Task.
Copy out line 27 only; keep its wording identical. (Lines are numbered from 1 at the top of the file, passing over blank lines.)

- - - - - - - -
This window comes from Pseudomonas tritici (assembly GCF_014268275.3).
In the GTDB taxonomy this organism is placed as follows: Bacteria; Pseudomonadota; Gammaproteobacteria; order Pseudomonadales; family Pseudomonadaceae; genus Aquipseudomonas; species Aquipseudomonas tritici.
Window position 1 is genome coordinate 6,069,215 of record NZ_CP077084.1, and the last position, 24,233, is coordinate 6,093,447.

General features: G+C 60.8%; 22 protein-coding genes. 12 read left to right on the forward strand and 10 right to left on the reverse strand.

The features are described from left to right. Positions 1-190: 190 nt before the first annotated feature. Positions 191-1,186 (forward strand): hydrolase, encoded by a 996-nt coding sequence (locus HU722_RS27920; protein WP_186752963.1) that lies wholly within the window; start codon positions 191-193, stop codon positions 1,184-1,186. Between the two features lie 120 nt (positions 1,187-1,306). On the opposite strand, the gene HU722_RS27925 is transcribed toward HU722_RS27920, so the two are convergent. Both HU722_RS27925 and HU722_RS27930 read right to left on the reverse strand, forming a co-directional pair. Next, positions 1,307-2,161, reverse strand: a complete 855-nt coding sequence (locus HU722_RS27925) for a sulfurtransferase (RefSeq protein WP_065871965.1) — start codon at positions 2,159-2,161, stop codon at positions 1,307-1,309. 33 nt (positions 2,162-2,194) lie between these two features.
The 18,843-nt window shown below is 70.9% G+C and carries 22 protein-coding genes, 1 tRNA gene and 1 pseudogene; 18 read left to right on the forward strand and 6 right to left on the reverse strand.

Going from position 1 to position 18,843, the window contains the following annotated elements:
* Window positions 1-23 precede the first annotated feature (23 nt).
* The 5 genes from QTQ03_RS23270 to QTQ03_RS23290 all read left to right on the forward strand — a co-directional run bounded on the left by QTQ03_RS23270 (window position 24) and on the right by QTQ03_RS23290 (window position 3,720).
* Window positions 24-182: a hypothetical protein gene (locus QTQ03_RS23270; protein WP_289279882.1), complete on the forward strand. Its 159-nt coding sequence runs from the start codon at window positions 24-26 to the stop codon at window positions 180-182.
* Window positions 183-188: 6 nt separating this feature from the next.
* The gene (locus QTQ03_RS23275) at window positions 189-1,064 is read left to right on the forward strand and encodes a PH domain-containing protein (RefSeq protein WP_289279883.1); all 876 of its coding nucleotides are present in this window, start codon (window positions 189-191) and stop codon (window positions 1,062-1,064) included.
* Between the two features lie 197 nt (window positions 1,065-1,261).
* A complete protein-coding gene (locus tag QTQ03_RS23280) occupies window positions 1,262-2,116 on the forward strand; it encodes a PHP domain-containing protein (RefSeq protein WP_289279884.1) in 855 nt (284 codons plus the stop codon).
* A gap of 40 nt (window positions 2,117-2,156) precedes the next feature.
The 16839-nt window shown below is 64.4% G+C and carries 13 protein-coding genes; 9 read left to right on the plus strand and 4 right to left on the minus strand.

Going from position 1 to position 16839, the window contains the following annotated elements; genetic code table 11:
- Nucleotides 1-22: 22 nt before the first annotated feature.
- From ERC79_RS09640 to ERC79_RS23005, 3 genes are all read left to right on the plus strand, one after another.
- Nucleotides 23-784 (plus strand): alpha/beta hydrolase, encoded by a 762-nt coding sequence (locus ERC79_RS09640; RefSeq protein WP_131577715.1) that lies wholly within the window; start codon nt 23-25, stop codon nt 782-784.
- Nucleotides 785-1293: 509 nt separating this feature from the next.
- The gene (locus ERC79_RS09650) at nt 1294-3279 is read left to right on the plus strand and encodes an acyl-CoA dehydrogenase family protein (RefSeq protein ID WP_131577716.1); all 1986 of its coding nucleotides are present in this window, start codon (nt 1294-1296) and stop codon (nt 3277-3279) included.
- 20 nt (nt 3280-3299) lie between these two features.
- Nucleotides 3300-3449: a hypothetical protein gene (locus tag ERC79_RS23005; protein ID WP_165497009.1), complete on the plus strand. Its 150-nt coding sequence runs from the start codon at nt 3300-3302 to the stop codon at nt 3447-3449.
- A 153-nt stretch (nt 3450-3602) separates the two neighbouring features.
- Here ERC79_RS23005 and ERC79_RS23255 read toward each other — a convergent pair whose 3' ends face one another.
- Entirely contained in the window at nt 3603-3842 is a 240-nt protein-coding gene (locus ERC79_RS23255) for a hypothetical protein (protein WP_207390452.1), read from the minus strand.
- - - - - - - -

- Entirely contained in the window at nt 3603-3842 is a 240-nt protein-coding gene (locus ERC79_RS23255) for a hypothetical protein (protein WP_207390452.1), read from the minus strand.